New whitefly-transmitted closterovirus identified in tomatoes
California Agriculture 51(2):24-26. https://doi.org/10.3733/ca.v051n02p24
Published March 01, 1997
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A new virus of tomato, tomato infectious chlorosis virus (TICV), has been identified in both field-and greenhouse-grown tomatoes in California, North Carolina and Italy. TICV is transmitted by the greenhouse whitefly (Trialeurodes vaporariorum) in a semipersistent manner. TICV infects a wide range of plant hosts, and has been found naturally infecting Petunia and Ranunculus in greenhouses, and tree tobacco, commercial artichoke and bristly oxtongue in the southern coastal region of California. Because of its wide host range, the prevalence of the greenhouse whitefly in fields and greenhouses, and the movement of susceptible plant hosts within and among countries around the world, TICV is a potential problem for the world's tomato industry. TICV caused an estimated $2 million loss in Orange County in 1993. Control measures include whitefly control, confirmation of TICV infection by a diagnostic test and roguing of infected plants.
First outbreak of tomato infectious chlorosis virus infecting tomatoes in the Irvine area. The virus was responsible for severe crop losses of tomato in the entire area during fall 1993. High populations of the greenhouse whitefly were also observed in the area at that time. Tomato plants infected with tomato infectious chlorosis virus typically show interveinal yellowing, leaf rolling and necrosis.
Red leaves In foreground are from bristly oxtongue (Picris echioides L.) plants infected with tomato infectious chlorosis virus. These infected plants were found growing in weedy areas surrounding the tomato fields where the virus was first detected.
Greenhouse-grown Ranunculus asiaticus L. (Persian buttercup) plant infected with tomato infectious chlorosis virus. This infected plant was found in a greenhouse where infected tomatoes and petunias were also growing.
In the fall of 1993, Bill Glover of Crop Production Services, Inc. (Riverside), brought to our attention a serious disease of field tomatoes in the Irvine area of Orange County. This disease, which appeared to be associated with high populations of the greenhouse whitefly (Trialeurodes vaporariorum), occurred in epidemic proportions at the time. Subsequent greenhouse and laboratory experiments using symptomatic tomato leaf tissues revealed a new closterovirus to be the causal agent of this disease. This virus, named tomato infectious chlorosis virus (TICV), induces severe yellowing and/or reddening, stunting, rolling and brittleness of leaves on infected plants. TICV caused an estimated $2 million loss the year it was detected in Orange County. In addition to tomato, TICV affects a wide array of weed, crop and ornamental species. This article reports some basic biological aspects of TICV, including host range, geographic distribution and recommendations for management of TICV in tomatoes.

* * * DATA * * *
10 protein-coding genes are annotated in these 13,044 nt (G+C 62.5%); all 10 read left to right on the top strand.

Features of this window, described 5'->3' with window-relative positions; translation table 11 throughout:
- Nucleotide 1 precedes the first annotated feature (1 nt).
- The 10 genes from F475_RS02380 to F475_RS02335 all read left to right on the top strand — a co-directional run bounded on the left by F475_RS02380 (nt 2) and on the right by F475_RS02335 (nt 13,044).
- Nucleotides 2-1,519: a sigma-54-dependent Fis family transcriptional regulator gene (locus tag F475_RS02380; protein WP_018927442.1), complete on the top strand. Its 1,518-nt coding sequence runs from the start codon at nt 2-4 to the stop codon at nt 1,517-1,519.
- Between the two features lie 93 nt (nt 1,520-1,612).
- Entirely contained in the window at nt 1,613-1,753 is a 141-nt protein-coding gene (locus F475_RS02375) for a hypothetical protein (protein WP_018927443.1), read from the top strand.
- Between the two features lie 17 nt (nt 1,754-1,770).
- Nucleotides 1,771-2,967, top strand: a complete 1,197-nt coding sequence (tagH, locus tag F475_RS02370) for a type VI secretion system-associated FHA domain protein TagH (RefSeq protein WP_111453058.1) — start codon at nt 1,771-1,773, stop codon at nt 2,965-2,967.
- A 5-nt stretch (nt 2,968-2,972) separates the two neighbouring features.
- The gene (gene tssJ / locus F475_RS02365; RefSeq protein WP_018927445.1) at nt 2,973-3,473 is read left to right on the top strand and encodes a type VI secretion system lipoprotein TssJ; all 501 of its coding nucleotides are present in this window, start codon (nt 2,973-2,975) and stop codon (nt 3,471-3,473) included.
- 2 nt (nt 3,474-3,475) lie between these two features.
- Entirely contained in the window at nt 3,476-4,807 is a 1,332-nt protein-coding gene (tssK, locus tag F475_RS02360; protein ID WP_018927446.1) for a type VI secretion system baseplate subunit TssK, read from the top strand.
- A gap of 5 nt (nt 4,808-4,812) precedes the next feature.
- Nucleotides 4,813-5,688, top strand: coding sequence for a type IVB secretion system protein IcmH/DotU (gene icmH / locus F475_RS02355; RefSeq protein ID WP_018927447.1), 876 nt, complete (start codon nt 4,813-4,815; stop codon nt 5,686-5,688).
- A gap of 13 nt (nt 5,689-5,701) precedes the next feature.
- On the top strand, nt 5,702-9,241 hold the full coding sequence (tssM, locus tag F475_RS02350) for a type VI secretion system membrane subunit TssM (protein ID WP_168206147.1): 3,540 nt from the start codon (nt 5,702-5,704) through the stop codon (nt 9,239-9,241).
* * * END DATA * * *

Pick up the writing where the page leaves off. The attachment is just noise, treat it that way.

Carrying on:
TICV is one of several whitefly-transmitted viruses that belong to an emerging subgroup of the plant closteroviruses. Of the whitefly-transmitted closteroviruses currently recognized, only beet pseudo yellows virus (BPYV) and TICV are known to be transmitted by the greenhouse whitefly. Although BPYV and TICV induce almost identical symptoms on several common hosts, TICV can be distinguished from BPYV in that TICV does not infect members of the Cucurbitaceae, and BPYV has never been shown to infect tomato. Studies at the USDA Agricultural Research Service in Salinas show that BPYV is retained in the whitefly vector twice as long (6 days) as TICV (3 days). Other whitefly-transmitted closteroviruses or clostero-like viruses are distinct from TICV and are transmitted by the sweet potato whitefly (Bemisia tabaci), the silverleaf whitefly (B. argentifolii) and the banded-wing whitefly (T. abutilonea).
Distribution of TICV
TICV was first detected in transplanted field tomatoes in Irvine. It was recovered from surrounding symptomatic tree tobacco, globe artichoke and bristly oxtongue, which are common plants in that region. Although TICV now seems to be established in perennial weed species in the southern coastal region of California, it is not known if it was present in these hosts prior to its introduction in tomato. Subsequent surveys have shown that TICV is present in greenhouse-grown tomato seedlings as well as in Ranunculus and Petunia species, which have been found in the same greenhouses with tomato-breeding programs in northern and central California.
We performed limited surveys for TICV in greenhouse and commercial tomatoes throughout California. In 1995, 396 samples from tomato plants from Yolo, San Joaquin, Stanislaus and Monterey counties were analyzed for TICV infection. Of these, 57 were TICV-positive. Most of these TICV-positive samples were older greenhouse-grown tomato plants that were being used for seed production. The few TICV-positive field samples were from experimental plots that had been established using transplants from greenhouses. Greenhouses that were surveyed also contained older TICV-infected plants and abundant whiteflies (T. vaporariorum) — a perfect scenario for TICV transmission from old plants to seedlings.
TICV has recently been identified in greenhouse-grown and field-grown tomatoes in North Carolina. Through collaboration with researchers in Europe, we have also positively identified TICV in greenhouse-grown tomatoes in Italy. The origins of this virus are unknown.
The TICV host range is quite large and includes weed, crop and ornamental plants, all of which show characteristic yellowing symptoms similar to those seen in tomato (table 1). The vector T. vaporariorum is abundant and destructive in greenhouses and fields, particularly in warmer climates throughout the world. The susceptibility of several ornamentals, and their movement from one area to another, certainly pose a potential risk for distribution of TICV. It is possible that TICV is moving through greenhouse plant populations and transplant systems. Susceptible hosts like tomatillo, Petunia, potato, Ranunculus and lettuce breeding lines are often present in such greenhouse situations, and symptoms could be mistaken for cultural or physiological conditions and thus ignored.